Via his blog at the Peoria Journal Star, Dr. John Carroll writes a very personal post about Knocking and Begging.
“Ask and it will be given to you; seek and you will find; knock and the door will be opened to you.”
I went to Mass last night and this verse from Matthew 7:7 was in one of the readings. I thought this reading was especially appropriate for me to hear because I do a lot of begging and knocking on doors and it is a very hard and disruptive thing to do.
Poor Haitians beg a lot too. They ask you for a lot and are relentless. And during the course of the day it can get on your nerves and wear you down. They ask you for a little money, your watch, your camera, your cell phone, your computer, and a radio station. Yes, a poor Haitian man (who had been deported from Guantanamo) asked me for his own radio station.
And Haitian women frequently beg you to “take my baby” because they can no longer provide for them. I was offered two babies last week. And this means that they can no longer feed them or provide the care that they need. And they know that I can. These Haitian mothers are willing to give up their babies permanently to someone they hardly know. How demeaning can this be?
But why wouldn’t very poor Haitians ask for “stuff”? Why wouldn’t they ask for favors? What do they have to lose? If I were in their sandals, I know I would be knocking, and begging, and pleading too.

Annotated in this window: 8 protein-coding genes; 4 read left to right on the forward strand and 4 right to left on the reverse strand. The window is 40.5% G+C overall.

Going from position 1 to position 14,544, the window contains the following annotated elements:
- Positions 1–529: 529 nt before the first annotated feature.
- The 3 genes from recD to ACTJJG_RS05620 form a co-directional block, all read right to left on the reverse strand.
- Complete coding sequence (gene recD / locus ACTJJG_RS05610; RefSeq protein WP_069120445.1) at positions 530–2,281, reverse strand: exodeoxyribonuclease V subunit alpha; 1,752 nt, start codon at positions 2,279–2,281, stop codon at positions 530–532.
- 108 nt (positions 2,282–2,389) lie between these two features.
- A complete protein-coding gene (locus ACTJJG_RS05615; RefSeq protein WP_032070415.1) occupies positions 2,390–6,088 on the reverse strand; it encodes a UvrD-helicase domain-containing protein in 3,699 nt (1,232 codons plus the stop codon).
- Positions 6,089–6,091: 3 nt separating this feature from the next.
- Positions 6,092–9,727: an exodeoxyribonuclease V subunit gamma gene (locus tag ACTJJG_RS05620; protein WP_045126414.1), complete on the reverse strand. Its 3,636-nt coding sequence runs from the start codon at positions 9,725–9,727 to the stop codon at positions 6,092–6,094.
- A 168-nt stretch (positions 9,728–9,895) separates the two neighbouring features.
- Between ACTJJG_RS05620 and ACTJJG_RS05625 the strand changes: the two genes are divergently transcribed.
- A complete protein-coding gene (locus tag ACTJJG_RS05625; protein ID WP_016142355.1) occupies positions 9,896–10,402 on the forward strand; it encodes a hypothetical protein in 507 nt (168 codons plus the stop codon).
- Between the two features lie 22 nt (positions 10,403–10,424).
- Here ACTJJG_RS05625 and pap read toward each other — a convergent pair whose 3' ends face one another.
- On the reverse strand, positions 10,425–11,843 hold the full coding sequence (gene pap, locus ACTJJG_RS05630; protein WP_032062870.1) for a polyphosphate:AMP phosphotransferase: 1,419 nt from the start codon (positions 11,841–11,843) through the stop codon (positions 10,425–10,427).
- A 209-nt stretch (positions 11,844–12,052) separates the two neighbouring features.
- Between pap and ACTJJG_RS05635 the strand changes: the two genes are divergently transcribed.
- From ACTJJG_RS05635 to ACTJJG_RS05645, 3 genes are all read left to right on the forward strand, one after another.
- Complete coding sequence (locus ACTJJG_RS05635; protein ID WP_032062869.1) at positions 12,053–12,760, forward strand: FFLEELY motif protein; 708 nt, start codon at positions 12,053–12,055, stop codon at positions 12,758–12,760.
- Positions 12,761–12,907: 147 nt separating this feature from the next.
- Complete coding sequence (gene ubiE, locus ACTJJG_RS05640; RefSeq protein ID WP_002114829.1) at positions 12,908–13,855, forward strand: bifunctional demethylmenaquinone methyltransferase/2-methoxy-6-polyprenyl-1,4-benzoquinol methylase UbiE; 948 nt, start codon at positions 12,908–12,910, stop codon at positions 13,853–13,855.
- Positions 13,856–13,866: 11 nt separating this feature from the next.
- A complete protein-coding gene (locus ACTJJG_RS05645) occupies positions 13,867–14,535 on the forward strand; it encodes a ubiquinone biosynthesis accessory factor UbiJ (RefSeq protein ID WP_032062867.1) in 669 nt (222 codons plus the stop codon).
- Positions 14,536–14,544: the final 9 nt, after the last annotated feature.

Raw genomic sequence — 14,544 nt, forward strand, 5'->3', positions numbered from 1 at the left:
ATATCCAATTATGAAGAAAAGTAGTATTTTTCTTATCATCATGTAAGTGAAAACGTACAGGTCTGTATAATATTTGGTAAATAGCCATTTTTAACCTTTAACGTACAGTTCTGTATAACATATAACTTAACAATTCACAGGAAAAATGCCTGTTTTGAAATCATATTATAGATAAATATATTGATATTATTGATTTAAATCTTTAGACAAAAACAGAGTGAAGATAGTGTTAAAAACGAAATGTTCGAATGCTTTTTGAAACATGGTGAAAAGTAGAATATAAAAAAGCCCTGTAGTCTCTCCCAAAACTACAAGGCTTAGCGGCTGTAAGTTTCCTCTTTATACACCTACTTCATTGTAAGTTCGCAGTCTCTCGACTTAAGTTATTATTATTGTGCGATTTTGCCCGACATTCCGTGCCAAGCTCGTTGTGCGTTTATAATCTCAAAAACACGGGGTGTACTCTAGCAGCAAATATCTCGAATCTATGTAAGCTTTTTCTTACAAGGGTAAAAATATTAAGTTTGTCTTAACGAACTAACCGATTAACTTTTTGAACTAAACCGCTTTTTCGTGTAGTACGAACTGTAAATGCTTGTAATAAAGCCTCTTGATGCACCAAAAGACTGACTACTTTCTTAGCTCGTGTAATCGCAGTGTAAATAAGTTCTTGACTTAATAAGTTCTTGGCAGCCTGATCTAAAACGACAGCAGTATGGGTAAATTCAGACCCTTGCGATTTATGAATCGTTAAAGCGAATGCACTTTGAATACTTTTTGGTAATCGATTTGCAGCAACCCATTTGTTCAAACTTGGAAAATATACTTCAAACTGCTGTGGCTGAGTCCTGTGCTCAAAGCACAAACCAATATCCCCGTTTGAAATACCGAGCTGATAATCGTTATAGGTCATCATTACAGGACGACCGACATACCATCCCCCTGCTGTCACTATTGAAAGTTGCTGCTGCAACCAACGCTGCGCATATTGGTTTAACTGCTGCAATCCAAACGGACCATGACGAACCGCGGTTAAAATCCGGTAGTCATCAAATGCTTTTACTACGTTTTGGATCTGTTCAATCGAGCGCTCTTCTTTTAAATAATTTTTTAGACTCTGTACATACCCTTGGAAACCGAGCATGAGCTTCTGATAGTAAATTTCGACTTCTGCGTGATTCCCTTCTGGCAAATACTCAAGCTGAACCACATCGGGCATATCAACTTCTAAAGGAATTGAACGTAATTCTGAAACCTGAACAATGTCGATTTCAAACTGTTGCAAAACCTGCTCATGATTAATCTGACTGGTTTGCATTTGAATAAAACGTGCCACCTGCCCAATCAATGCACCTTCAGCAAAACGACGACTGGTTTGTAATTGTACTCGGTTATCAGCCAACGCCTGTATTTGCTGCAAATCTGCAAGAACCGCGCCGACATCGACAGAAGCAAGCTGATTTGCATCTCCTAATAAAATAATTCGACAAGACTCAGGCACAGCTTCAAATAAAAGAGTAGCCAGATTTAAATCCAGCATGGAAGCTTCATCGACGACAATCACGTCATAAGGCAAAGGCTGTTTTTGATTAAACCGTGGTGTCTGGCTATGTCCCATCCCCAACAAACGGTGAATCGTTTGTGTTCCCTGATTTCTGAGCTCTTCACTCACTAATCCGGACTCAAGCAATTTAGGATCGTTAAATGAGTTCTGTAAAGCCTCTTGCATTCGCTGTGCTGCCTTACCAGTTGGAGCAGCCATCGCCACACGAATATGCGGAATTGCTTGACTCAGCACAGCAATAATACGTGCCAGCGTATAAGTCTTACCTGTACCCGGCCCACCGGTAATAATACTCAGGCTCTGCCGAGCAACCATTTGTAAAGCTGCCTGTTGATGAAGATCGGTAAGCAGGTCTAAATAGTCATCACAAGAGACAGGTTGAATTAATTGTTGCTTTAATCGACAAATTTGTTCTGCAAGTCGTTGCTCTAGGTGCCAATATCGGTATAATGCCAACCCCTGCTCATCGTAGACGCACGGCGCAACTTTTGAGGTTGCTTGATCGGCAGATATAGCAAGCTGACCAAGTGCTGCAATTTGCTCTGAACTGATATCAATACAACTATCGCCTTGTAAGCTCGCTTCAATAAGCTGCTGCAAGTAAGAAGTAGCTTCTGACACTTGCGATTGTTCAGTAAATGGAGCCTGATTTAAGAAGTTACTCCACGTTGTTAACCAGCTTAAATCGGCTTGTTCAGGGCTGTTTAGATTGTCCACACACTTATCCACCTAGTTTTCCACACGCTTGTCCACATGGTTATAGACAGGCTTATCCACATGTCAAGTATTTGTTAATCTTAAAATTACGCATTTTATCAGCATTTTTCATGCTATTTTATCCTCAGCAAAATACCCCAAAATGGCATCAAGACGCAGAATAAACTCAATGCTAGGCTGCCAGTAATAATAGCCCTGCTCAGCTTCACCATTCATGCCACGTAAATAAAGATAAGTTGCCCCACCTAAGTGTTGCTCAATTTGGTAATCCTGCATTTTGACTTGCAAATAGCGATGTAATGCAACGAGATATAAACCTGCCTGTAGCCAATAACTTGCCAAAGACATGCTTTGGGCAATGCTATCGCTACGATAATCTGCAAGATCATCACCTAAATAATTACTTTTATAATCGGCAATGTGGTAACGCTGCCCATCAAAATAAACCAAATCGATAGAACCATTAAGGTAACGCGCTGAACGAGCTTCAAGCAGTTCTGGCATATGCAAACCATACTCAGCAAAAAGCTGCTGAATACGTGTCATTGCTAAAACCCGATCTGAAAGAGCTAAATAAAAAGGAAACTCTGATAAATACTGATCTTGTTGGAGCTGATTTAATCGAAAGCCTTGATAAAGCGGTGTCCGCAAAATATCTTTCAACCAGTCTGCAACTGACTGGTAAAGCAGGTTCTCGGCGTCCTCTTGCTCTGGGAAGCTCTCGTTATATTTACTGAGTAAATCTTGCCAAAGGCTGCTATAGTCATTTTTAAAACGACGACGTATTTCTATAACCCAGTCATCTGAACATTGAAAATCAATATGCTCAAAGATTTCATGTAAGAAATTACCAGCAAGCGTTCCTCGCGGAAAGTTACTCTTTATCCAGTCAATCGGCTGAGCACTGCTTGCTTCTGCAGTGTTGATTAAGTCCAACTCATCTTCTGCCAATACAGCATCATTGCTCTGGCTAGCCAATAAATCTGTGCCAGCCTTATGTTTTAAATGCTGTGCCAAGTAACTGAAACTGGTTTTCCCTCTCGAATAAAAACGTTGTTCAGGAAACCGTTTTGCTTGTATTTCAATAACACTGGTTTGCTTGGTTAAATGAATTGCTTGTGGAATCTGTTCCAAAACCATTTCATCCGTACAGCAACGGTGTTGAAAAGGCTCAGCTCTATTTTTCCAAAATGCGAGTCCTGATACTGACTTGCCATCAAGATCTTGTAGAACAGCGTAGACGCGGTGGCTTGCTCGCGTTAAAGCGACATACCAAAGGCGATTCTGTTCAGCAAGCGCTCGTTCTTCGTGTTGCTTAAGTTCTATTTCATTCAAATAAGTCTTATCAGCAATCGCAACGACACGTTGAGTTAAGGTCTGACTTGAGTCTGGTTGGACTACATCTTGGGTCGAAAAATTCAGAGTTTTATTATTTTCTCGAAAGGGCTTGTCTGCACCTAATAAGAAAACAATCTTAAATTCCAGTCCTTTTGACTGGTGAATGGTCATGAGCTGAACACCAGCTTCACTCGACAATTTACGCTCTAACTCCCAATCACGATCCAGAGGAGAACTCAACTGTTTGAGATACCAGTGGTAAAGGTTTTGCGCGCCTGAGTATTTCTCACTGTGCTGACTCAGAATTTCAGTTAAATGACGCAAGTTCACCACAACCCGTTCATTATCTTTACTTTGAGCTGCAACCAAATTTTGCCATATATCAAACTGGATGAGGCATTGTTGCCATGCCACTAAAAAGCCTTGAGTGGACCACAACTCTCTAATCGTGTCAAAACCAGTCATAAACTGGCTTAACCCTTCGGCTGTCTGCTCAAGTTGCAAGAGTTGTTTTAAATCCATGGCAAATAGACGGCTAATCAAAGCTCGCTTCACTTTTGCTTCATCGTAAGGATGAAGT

The only reason I don’t beg in Haiti is because I don’t have to. But I HAVE to beg in the US. And what I beg for is help for Haitian kids who need heart surgery. And you know what? I dislike the entire process and almost everyone I know does too. It can be very demeaning here too. But the power of the images of child and the mother’s face usually wins out and pushes us to plead for help.
And when you ask for help you frequently don’t win tons of friends. And who do you know who likes to be asked to approach “Joe-The-Rich-And-Affluent-Guy” who sits on the prestigious Medical Center Board of Directors for help with some pathetic random Haitian kid in a slum who will die unless he has heart surgery. Neither “Joe” nor the person that asks him for help have ever seen the child or looked into the eyes of the child’s mother. And they probably never will.
It shouldn’t be so painful to fix correctible heart problems in the richest country in the history of the world located only 90 minutes away from one of the poorest countries in the history of the world. I am “knocking” as Matthew tells us to do, but am tiring out quickly. Something needs to change.